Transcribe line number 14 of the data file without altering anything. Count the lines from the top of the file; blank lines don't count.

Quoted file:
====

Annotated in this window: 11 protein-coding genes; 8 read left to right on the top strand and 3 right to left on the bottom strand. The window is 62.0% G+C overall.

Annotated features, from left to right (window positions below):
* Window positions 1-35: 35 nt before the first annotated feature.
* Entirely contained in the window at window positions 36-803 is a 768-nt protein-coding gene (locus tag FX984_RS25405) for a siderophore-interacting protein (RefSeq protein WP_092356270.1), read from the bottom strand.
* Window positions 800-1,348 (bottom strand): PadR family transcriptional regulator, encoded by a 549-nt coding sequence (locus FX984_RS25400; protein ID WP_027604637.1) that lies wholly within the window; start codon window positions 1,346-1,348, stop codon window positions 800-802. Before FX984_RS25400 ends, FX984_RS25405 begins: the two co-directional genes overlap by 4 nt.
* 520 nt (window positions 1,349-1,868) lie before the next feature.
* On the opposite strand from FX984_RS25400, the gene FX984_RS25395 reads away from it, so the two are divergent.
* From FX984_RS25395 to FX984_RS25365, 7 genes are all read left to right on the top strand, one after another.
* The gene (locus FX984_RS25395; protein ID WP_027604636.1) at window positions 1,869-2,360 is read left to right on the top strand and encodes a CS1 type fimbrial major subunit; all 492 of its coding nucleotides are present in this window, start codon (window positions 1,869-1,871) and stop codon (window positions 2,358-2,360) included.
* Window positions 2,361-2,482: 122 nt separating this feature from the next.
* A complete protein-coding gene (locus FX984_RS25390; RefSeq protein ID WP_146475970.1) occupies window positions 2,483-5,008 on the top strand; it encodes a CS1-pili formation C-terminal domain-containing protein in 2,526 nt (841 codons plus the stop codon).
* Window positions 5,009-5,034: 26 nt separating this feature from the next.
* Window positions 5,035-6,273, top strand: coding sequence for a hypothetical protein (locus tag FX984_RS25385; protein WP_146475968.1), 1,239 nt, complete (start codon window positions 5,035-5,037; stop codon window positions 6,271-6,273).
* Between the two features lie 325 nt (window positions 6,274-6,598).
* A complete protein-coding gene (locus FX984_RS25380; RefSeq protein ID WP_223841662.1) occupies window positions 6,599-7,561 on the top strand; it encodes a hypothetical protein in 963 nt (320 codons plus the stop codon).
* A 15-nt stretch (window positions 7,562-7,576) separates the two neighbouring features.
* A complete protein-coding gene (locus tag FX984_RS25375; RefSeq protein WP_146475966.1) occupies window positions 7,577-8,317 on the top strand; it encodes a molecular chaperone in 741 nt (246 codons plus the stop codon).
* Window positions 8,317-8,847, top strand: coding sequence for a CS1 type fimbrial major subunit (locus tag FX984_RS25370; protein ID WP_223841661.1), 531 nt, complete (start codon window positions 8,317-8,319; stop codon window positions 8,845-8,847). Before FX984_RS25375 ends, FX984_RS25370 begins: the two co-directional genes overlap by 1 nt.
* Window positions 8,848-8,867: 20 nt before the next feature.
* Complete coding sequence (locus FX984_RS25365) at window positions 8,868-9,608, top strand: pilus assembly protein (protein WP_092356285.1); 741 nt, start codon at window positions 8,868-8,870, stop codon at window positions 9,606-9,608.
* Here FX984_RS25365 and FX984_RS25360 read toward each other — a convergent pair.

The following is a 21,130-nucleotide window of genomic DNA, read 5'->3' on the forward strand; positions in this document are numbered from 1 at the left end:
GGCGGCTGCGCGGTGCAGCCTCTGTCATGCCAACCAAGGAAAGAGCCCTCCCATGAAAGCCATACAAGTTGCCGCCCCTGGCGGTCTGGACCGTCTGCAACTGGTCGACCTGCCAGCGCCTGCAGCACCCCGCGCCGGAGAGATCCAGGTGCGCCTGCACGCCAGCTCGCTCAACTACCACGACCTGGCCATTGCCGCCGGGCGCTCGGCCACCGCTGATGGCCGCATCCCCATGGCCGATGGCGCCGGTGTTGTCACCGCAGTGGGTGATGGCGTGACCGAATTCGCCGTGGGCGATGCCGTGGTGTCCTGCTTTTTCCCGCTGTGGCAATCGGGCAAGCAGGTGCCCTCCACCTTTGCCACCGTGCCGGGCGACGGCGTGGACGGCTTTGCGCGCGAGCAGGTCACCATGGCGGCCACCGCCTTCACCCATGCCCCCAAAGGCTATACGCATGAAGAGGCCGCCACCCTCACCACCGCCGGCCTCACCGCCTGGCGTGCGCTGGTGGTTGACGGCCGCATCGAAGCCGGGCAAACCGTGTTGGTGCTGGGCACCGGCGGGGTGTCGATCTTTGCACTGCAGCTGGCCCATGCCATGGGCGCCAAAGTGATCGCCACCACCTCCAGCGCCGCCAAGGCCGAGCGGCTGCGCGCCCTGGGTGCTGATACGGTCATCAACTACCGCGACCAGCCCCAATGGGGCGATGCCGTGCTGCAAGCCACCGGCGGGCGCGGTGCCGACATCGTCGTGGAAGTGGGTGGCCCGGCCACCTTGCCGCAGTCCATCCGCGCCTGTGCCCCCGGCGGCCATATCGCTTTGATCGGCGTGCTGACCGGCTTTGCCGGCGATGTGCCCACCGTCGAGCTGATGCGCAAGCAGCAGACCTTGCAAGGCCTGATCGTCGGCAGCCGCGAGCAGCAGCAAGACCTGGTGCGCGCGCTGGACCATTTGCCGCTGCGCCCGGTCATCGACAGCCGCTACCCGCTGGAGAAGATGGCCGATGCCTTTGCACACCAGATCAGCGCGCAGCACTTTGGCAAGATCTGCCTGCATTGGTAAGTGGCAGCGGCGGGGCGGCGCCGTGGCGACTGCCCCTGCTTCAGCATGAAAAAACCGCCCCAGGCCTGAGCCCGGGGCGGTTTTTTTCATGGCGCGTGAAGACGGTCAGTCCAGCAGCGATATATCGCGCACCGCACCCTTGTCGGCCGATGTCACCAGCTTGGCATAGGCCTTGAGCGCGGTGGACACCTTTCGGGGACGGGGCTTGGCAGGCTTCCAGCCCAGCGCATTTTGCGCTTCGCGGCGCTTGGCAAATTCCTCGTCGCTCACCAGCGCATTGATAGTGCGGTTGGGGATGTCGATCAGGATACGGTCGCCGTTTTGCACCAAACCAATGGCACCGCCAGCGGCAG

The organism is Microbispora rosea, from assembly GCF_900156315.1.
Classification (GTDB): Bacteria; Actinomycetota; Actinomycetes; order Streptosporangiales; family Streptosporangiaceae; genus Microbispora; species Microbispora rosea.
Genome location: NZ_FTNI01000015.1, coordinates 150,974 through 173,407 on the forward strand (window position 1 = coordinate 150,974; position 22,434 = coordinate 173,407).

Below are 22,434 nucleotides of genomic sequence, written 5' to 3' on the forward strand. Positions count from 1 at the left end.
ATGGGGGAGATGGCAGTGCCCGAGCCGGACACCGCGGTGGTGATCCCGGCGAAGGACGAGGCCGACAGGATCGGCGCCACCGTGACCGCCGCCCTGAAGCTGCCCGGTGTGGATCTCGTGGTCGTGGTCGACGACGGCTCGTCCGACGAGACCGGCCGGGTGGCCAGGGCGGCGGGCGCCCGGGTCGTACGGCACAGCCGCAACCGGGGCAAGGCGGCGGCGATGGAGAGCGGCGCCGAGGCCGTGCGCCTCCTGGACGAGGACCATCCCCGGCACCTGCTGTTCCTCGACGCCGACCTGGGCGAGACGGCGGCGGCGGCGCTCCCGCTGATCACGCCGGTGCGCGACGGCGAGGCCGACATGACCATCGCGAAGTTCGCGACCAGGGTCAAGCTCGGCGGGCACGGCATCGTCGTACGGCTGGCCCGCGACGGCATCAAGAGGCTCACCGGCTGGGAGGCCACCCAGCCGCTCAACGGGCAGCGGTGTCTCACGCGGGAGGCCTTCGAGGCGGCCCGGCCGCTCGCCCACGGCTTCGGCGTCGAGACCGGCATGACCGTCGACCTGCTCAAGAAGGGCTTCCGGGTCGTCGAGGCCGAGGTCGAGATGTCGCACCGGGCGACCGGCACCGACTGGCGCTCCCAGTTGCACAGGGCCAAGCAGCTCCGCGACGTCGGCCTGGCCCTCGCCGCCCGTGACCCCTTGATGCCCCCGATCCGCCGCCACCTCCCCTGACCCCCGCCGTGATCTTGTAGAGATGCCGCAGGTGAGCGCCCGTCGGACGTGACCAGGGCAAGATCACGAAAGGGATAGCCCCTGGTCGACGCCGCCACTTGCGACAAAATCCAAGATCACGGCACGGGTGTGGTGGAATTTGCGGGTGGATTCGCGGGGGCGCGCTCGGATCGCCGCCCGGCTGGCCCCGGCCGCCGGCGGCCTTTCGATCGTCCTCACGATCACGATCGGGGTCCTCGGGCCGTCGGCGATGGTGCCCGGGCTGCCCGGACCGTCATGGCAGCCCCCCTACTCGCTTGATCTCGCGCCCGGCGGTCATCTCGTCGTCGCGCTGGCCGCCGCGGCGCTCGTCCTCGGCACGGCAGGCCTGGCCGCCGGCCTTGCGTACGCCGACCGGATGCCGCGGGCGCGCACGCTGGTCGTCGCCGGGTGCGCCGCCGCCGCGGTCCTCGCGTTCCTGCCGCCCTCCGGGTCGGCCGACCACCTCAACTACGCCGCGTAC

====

* Between the two features lie 325 nt (window positions 6,274-6,598).